Soft Jerk Bait Fishing
This article will cover the use of soft jerk baits. There are
many styles of jerk baits. The most popular is probably the wacky
by Lake Fork Guide Jim Reaneau
A wacky worm is a regular worm
with a hook run through the middle. Some people prefer to use a
regular 2/0 hook with the point protruding through the middle of
the worm. I prefer to use a 3/0 hook which has a wire weed guard.
This will enable you to fish the bait through all kinds of cover.
In this style of fishing you do not use any type of weight.
After you have rigged the worm with the hook in the middle your
first look at the bait will cause you to wonder why a bass would
hit that . The primary reason that the bass strike this type of
lure is because this is a do nothing style fishing. You will
normally use this bait when the lake has had a lot of fishing
pressure or right after a cold front. I fish this on fifteen
pound clear Trilene Big Game. There are a lot of people who will
use a spinning rod because this bait is so hard throw. Sometimes
after major cold fronts I switch to spinning gear also. When I do
this I normally use eight or ten pound line.
Just about any type of worm can be used wacky style. I use the
Zoom Trick Worm. The biggest problem in choosing a worm for this
type of fishing is durability. The Zoom Trick Worm holds up good
with a 3/0 weeless wireguard hook. Some worms are way to soft and
will tear up on the cast.
Colors may very in different lakes. I prefer watermelon, it is
a good all-around color for Lake Fork in Texas. In the spring I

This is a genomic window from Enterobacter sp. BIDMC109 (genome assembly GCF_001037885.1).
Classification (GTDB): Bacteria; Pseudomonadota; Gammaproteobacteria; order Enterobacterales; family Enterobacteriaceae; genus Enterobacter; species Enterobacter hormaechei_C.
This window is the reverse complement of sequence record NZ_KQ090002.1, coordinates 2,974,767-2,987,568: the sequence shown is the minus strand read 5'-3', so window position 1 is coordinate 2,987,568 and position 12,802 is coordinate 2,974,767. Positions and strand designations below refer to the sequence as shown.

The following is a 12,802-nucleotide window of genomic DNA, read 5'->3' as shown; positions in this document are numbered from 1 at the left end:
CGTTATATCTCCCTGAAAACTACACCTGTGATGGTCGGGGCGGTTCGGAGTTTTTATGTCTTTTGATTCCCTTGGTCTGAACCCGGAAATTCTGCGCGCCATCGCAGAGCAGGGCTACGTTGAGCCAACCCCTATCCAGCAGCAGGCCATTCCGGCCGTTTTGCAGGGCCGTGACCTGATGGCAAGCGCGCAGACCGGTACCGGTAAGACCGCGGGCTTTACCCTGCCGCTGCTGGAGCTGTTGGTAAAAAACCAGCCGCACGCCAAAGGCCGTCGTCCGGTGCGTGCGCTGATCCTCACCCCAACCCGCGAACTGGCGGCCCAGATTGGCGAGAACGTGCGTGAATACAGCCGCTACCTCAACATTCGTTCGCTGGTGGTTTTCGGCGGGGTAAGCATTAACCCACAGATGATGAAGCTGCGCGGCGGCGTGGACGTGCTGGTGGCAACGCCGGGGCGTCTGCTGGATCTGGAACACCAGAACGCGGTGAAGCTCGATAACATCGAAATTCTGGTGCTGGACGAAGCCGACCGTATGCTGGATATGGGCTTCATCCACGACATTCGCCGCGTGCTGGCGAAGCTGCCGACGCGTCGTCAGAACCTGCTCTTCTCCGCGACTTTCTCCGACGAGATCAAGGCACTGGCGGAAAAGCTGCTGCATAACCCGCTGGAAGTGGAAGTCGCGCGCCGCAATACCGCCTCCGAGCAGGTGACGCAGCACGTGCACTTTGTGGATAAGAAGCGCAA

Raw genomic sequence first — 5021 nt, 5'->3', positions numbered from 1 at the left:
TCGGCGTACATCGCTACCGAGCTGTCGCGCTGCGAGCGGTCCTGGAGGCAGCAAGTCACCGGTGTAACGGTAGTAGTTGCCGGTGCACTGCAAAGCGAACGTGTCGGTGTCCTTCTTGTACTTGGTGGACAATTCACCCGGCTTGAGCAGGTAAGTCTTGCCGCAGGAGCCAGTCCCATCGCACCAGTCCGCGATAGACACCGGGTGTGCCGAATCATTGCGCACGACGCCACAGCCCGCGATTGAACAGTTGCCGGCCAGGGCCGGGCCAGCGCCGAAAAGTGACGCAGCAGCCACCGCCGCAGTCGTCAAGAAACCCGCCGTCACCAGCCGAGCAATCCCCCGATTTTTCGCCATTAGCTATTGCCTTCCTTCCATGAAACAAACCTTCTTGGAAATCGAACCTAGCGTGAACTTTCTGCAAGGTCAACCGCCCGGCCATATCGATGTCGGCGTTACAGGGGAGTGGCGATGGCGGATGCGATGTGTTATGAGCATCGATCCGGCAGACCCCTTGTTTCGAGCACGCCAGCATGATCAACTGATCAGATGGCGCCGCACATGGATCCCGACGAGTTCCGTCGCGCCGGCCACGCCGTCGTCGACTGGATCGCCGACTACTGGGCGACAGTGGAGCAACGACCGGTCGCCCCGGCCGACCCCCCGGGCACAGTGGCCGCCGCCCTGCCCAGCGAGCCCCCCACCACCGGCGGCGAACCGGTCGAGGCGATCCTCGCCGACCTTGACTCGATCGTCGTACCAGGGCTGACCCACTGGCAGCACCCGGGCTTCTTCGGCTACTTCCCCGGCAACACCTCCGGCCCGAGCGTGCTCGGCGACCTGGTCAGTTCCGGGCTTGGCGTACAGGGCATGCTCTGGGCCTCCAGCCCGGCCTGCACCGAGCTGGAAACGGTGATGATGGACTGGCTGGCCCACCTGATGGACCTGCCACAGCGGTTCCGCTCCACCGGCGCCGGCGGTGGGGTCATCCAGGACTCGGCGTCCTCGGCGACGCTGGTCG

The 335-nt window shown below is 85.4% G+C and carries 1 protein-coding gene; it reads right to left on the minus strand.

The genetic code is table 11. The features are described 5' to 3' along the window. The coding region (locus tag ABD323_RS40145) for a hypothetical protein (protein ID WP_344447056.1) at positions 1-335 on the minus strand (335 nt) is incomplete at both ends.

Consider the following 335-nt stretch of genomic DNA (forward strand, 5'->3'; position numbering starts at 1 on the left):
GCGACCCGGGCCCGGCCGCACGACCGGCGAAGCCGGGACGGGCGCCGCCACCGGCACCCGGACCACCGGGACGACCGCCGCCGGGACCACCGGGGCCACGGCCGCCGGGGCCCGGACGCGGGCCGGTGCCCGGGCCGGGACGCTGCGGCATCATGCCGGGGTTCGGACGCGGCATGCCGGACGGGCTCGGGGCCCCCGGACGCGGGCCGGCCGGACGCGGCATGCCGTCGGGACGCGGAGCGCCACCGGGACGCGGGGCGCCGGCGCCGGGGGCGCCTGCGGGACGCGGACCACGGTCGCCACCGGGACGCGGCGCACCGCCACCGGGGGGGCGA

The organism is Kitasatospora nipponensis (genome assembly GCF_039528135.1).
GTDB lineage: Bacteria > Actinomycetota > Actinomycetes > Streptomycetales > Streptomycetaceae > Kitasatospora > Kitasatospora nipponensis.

sometimes use a bubble gum color. The spring is a good time to
use this style fishing when the fish are more finicky from cold
fronts and fishing pressure. I fish the bait along weed lines,
stumps and trees, and the bank. I throw the bait out and let it
sink and give it a few twitches and let it sink again. Sometimes
I let the bait go to the bottom and let it lay there for a few
seconds and start twitching again. When the fish get active
sometimes just a slow constant pause and jerk will work. I keep a
wacky worm rigged at all times during the spring . When the fish
have moved into the coves and a major cold front moves through,
the fish have a tendency to become lethargic. That is when the
wacky worm is at its best.
The Bass Assassin or Zoom Fluke
is another style of soft jerk bait. This shad-shaped style of
bait has gained popularity over the last three years on Lake
Fork. Because of the short stubby body it is very easy to throw
with a bait casting reel and light line. This bait can be thrown
on very windy days with little or no problem. This bait can also
be fished almost anywhere. I use a 3/0 wide gap hook and Texas
rig the bait. The bait is manufactured with a hollow trough built
into the bottom of the bait so that it can be fished weedless.
Snce the hollow belly allows the hook to be seated all the way
through the bait, this will help get a better hook set.
During the spring when we get the green algae (slime grass) in
the backs of most of the coves, this bait will come through it
very easily. I normally fish this bait on fifteen pound line. I
do not use a weight when fishing this bait. It is heavy enough to
sink on its own. If you twitch this bait beside the boat and
watch the erratic action you will understand why the fish hit it.
You want to fish this bait in a manner that it looks like an
injured bait fish. Normally, I use a twitch and pause retrieve.
Sometimes after cold fronts the fish will move back and lock-up